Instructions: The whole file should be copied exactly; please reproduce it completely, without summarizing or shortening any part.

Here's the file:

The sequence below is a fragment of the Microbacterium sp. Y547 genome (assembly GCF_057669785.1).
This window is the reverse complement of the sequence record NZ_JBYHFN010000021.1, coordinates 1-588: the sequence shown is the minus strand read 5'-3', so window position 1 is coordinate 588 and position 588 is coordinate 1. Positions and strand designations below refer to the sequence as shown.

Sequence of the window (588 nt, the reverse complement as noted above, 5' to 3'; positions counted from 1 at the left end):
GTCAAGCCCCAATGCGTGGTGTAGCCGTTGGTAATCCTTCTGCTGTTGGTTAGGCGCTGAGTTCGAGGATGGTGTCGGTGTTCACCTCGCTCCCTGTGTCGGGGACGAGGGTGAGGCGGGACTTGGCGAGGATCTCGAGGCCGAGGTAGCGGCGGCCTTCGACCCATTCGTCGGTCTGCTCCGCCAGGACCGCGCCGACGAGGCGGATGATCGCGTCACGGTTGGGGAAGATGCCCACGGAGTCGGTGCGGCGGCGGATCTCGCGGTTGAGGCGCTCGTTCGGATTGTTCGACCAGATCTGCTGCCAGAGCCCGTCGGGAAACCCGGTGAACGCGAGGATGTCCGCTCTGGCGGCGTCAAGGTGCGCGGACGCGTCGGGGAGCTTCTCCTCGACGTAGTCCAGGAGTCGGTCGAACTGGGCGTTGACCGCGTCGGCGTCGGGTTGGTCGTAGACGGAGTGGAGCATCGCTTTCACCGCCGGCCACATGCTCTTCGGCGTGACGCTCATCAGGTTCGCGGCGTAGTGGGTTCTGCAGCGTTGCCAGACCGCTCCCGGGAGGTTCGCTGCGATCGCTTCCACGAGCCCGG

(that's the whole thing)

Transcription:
The sequence below is a fragment of the Microbacterium sp. Y547 genome (assembly GCF_057669785.1).
This window is the reverse complement of the sequence record NZ_JBYHFN010000021.1, coordinates 1-588: the sequence shown is the minus strand read 5'-3', so window position 1 is coordinate 588 and position 588 is coordinate 1. Positions and strand designations below refer to the sequence as shown.

Sequence of the window (588 nt, the reverse complement as noted above, 5' to 3'; positions counted from 1 at the left end):
GTCAAGCCCCAATGCGTGGTGTAGCCGTTGGTAATCCTTCTGCTGTTGGTTAGGCGCTGAGTTCGAGGATGGTGTCGGTGTTCACCTCGCTCCCTGTGTCGGGGACGAGGGTGAGGCGGGACTTGGCGAGGATCTCGAGGCCGAGGTAGCGGCGGCCTTCGACCCATTCGTCGGTCTGCTCCGCCAGGACCGCGCCGACGAGGCGGATGATCGCGTCACGGTTGGGGAAGATGCCCACGGAGTCGGTGCGGCGGCGGATCTCGCGGTTGAGGCGCTCGTTCGGATTGTTCGACCAGATCTGCTGCCAGAGCCCGTCGGGAAACCCGGTGAACGCGAGGATGTCCGCTCTGGCGGCGTCAAGGTGCGCGGACGCGTCGGGGAGCTTCTCCTCGACGTAGTCCAGGAGTCGGTCGAACTGGGCGTTGACCGCGTCGGCGTCGGGTTGGTCGTAGACGGAGTGGAGCATCGCTTTCACCGCCGGCCACATGCTCTTCGGCGTGACGCTCATCAGGTTCGCGGCGTAGTGGGTTCTGCAGCGTTGCCAGACCGCTCCCGGGAGGTTCGCTGCGATCGCTTCCACGAGCCCGG